Trnava belltower and safety

CZECH painter Aleš Krátký worked under the Small Carpathian mountains beginning 1920s. His series of pictures from the wine-growing town of Modra, which were published on period postcards, became particularly famous.

Trnava belltowerTrnava belltower (Source: Courtesy of Branislav Chovan)

Krátký also painted the nearby city of Trnava. In this postcard, we see its dominant feature, the tower.

It was built in 1574 under the lead of Master Jacob. The 16th century was a time of acute Ottoman danger, and the construction of the tower was probably made primarily as a defence tool against this enemy. Trnava lies on a vast flatland, and from such height, one can see far and wide. But the city tower protected also the city against that equally dangerous enemy for mediaeval towns — fire.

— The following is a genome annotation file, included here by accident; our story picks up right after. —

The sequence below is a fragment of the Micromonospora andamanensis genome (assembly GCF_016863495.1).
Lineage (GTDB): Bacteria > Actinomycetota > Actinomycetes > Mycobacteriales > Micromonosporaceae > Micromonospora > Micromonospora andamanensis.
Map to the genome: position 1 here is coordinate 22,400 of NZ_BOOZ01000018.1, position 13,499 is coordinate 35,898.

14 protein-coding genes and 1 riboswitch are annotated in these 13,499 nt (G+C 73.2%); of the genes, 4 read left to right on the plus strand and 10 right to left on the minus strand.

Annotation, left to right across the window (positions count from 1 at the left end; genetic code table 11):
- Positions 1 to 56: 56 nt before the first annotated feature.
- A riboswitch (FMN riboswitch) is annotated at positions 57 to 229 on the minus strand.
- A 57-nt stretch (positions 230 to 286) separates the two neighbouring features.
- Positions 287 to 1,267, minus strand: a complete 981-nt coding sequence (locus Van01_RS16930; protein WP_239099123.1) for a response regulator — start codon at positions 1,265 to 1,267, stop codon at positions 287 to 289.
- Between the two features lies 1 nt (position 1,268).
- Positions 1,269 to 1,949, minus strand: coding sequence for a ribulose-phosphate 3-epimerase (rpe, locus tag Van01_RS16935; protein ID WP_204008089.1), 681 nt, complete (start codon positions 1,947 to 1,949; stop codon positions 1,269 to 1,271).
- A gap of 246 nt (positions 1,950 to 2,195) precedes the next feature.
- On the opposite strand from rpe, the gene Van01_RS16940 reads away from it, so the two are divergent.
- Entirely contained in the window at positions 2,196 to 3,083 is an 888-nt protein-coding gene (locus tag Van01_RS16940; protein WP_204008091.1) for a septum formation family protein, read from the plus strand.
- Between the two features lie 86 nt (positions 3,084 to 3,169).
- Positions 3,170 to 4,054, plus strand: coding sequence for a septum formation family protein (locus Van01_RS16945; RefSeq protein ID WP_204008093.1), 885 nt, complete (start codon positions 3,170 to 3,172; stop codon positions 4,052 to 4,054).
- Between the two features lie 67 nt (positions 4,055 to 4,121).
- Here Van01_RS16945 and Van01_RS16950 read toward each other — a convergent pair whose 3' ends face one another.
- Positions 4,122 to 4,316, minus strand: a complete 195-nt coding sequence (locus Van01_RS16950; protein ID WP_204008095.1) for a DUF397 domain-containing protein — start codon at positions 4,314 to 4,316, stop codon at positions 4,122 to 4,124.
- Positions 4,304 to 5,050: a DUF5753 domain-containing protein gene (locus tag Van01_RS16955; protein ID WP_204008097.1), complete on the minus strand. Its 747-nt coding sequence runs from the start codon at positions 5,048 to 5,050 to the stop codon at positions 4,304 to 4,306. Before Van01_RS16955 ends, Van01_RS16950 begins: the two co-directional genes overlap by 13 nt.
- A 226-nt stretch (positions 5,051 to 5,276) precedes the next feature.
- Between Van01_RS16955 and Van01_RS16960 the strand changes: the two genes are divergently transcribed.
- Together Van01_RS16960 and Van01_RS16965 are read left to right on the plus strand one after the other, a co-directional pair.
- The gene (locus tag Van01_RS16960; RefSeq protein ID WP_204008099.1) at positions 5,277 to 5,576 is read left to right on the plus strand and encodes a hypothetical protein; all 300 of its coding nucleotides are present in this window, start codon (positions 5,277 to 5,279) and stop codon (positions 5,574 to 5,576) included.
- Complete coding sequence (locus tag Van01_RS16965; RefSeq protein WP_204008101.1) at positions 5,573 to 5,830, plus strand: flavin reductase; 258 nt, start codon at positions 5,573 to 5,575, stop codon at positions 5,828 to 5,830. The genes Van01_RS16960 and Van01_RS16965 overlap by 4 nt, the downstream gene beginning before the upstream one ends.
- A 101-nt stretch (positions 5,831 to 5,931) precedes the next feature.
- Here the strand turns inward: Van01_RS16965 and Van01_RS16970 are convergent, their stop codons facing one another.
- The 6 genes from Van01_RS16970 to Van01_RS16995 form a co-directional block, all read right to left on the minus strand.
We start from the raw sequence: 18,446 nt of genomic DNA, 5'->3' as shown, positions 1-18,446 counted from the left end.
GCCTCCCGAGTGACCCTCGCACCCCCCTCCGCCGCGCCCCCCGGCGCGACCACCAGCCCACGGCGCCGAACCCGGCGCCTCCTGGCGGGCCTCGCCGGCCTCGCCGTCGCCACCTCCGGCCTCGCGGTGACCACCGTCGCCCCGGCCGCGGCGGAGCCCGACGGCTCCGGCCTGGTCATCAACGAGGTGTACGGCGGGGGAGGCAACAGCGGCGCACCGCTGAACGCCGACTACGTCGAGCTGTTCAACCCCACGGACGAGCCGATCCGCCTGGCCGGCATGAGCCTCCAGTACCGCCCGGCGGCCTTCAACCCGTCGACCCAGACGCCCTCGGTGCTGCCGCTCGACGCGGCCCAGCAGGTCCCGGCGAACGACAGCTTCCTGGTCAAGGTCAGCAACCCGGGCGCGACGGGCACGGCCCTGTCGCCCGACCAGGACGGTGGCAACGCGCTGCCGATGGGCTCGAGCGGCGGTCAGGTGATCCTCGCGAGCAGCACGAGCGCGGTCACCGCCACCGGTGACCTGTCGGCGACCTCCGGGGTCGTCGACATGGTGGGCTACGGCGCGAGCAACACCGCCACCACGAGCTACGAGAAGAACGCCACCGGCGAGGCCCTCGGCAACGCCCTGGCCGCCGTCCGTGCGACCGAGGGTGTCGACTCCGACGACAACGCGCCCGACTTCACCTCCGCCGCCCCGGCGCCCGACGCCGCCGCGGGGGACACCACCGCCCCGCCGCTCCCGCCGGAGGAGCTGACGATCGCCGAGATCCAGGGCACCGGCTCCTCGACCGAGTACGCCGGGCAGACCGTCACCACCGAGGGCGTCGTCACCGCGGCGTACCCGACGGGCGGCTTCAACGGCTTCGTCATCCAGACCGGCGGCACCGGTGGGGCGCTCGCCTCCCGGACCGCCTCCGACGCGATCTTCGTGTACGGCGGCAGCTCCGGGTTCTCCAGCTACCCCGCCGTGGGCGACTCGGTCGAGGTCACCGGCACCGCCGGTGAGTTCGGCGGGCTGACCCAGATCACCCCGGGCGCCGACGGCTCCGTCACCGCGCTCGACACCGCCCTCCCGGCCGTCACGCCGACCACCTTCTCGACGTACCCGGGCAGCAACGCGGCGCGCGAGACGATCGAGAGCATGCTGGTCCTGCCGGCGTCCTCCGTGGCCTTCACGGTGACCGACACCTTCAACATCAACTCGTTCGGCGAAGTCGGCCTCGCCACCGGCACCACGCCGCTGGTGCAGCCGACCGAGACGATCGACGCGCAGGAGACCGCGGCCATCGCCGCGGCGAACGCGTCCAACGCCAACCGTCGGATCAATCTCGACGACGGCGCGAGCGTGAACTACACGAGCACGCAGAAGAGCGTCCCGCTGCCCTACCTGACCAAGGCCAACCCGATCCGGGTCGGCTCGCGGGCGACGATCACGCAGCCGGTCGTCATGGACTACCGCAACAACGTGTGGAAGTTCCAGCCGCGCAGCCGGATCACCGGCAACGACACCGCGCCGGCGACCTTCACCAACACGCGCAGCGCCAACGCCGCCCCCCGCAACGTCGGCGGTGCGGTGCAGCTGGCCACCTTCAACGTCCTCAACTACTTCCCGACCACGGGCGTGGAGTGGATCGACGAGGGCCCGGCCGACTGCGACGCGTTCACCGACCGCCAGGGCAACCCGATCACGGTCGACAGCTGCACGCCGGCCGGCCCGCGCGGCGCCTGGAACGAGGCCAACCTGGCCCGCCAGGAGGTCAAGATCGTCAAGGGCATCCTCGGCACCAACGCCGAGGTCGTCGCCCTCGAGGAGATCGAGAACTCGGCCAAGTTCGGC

Thus, two bells hanged in its belltower, and guardians also had a megaphone at their disposal, with which they announced the location of the fire. There was a single megaphone, but the news were announced in two languages, just to make sure: in Slovak and in German.

Guardians lived in the belltower, together with their families, and thus they needed to have there all things necessary for everyday life; domestic fowl was also bred here, for example, including a rooster that served also as alarm clock. Without him, they had to rely on period technology – which meant a sundial. Starting in 1729 there was also a mechanical version made by Fritz Langer.

By Branislav Chovan         

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